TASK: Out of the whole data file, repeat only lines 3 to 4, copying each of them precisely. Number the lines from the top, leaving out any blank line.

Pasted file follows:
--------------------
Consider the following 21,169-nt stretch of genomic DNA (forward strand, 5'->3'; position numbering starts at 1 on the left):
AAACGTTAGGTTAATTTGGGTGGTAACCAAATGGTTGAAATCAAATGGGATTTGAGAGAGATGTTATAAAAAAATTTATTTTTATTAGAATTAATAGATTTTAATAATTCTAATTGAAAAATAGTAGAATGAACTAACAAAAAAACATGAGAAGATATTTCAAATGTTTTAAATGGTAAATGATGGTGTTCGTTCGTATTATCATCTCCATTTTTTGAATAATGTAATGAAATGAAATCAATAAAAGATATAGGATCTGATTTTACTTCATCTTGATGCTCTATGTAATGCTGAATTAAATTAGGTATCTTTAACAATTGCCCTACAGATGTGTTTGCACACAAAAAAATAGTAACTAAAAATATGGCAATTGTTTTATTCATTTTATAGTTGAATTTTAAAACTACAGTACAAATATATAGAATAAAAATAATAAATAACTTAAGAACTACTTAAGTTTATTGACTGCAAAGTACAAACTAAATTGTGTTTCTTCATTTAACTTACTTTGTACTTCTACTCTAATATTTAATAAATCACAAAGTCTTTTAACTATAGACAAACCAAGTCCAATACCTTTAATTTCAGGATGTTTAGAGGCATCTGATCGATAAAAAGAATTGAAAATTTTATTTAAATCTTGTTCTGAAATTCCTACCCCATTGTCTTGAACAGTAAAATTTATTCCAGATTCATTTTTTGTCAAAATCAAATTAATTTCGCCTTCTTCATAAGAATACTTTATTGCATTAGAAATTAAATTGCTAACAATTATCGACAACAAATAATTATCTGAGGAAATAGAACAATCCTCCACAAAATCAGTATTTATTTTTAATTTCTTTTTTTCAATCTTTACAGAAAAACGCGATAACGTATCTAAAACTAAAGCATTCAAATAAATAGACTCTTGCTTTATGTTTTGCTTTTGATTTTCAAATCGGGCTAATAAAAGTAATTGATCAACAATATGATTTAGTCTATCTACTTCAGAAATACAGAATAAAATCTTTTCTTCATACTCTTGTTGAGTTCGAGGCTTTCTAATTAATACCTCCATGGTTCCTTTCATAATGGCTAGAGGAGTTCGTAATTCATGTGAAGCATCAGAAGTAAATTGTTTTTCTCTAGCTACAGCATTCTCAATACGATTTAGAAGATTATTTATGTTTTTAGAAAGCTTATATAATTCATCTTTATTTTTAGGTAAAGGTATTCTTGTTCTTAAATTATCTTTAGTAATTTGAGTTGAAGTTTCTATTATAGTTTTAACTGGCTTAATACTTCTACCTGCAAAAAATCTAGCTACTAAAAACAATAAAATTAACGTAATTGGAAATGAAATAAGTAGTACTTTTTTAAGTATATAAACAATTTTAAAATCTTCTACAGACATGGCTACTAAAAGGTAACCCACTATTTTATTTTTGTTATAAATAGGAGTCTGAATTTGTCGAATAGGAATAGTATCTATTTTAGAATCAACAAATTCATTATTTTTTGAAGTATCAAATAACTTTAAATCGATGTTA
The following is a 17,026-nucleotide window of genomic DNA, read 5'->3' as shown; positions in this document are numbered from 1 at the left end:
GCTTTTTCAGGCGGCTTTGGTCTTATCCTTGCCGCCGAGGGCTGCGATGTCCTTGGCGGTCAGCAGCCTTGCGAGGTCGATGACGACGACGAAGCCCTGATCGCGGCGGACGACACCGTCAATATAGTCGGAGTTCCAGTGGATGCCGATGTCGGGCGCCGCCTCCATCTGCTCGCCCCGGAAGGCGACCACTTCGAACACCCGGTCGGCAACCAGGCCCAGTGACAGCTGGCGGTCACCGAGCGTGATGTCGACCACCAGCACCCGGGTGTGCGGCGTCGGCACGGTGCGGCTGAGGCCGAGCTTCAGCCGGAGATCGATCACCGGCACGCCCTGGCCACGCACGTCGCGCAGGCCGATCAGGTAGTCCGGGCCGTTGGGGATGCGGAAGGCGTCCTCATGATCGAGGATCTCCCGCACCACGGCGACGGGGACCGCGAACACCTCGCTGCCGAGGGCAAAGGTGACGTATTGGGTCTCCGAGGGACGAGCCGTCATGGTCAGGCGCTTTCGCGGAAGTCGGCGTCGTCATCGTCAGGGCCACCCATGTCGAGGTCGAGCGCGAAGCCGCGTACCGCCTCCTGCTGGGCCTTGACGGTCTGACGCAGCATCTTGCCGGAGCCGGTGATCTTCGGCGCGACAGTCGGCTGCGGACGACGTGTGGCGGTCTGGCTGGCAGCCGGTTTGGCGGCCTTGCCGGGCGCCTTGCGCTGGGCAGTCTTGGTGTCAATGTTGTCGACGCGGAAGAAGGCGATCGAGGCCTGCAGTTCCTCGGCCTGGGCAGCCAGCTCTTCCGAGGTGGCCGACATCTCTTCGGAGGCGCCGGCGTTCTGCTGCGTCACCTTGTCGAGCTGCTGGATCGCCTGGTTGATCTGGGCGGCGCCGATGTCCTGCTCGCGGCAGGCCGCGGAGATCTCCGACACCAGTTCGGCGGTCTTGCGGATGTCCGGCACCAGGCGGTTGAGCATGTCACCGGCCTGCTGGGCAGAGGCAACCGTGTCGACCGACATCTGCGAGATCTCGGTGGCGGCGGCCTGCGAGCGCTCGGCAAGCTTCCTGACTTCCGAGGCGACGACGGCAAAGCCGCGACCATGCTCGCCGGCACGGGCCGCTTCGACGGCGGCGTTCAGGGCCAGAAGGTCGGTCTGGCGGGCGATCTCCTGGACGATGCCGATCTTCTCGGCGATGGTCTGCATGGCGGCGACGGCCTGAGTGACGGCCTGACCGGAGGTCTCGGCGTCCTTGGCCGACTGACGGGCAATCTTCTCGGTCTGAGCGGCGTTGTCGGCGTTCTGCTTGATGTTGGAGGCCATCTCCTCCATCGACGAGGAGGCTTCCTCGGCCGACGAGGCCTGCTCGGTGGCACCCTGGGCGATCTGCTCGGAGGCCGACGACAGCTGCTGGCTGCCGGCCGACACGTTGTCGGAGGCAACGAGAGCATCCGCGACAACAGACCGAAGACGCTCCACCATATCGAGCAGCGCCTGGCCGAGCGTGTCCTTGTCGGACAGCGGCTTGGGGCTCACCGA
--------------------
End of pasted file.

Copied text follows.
The following is a 17,026-nucleotide window of genomic DNA, read 5'->3' as shown; positions in this document are numbered from 1 at the left end:
GCTTTTTCAGGCGGCTTTGGTCTTATCCTTGCCGCCGAGGGCTGCGATGTCCTTGGCGGTCAGCAGCCTTGCGAGGTCGATGACGACGACGAAGCCCTGATCGCGGCGGACGACACCGTCAATATAGTCGGAGTTCCAGTGGATGCCGATGTCGGGCGCCGCCTCCATCTGCTCGCCCCGGAAGGCGACCACTTCGAACACCCGGTCGGCAACCAGGCCCAGTGACAGCTGGCGGTCACCGAGCGTGATGTCGACCACCAGCACCCGGGTGTGCGGCGTCGGCACGGTGCGGCTGAGGCCGAGCTTCAGCCGGAGATCGATCACCGGCACGCCCTGGCCACGCACGTCGCGCAGGCCGATCAGGTAGTCCGGGCCGTTGGGGATGCGGAAGGCGTCCTCATGATCGAGGATCTCCCGCACCACGGCGACGGGGACCGCGAACACCTCGCTGCCGAGGGCAAAGGTGACGTATTGGGTCTCCGAGGGACGAGCCGTCATGGTCAGGCGCTTTCGCGGAAGTCGGCGTCGTCATCGTCAGGGCCACCCATGTCGAGGTCGAGCGCGAAGCCGCGTACCGCCTCCTGCTGGGCCTTGACGGTCTGACGCAGCATCTTGCCGGAGCCGGTGATCTTCGGCGCGACAGTCGGCTGCGGACGACGTGTGGCGGTCTGGCTGGCAGCCGGTTTGGCGGCCTTGCCGGGCGCCTTGCGCTGGGCAGTCTTGGTGTCAATGTTGTCGACGCGGAAGAAGGCGATCGAGGCCTGCAGTTCCTCGGCCTGGGCAGCCAGCTCTTCCGAGGTGGCCGACATCTCTTCGGAGGCGCCGGCGTTCTGCTGCGTCACCTTGTCGAGCTGCTGGATCGCCTGGTTGATCTGGGCGGCGCCGATGTCCTGCTCGCGGCAGGCCGCGGAGATCTCCGACACCAGTTCGGCGGTCTTGCGGATGTCCGGCACCAGGCGGTTGAGCATGTCACCGGCCTGCTGGGCAGAGGCAACCGTGTCGACCGACATCTGCGAGATCTCGGTGGCGGCGGCCTGCGAGCGCTCGGCAAGCTTCCTGACTTCCGAGGCGACGACGGCAAAGCCGCGACCATGCTCGCCGGCACGGGCCGCTTCGACGGCGGCGTTCAGGGCCAGAAGGTCGGTCTGGCGGGCGATCTCCTGGACGATGCCGATCTTCTCGGCGATGGTCTGCATGGCGGCGACGGCCTGAGTGACGGCCTGACCGGAGGTCTCGGCGTCCTTGGCCGACTGACGGGCAATCTTCTCGGTCTGAGCGGCGTTGTCGGCGTTCTGCTTGATGTTGGAGGCCATCTCCTCCATCGACGAGGAGGCTTCCTCGGCCGACGAGGCCTGCTCGGTGGCACCCTGGGCGATCTGCTCGGAGGCCGACGACAGCTGCTGGCTGCCGGCCGACACGTTGTCGGAGGCAACGAGAGCATCCGCGACAACAGACCGAAGACGCTCCACCATATCGAGCAGCGCCTGGCCGAGCGTGTCCTTGTCGGACAGCGGCTTGGGGCTCACCGA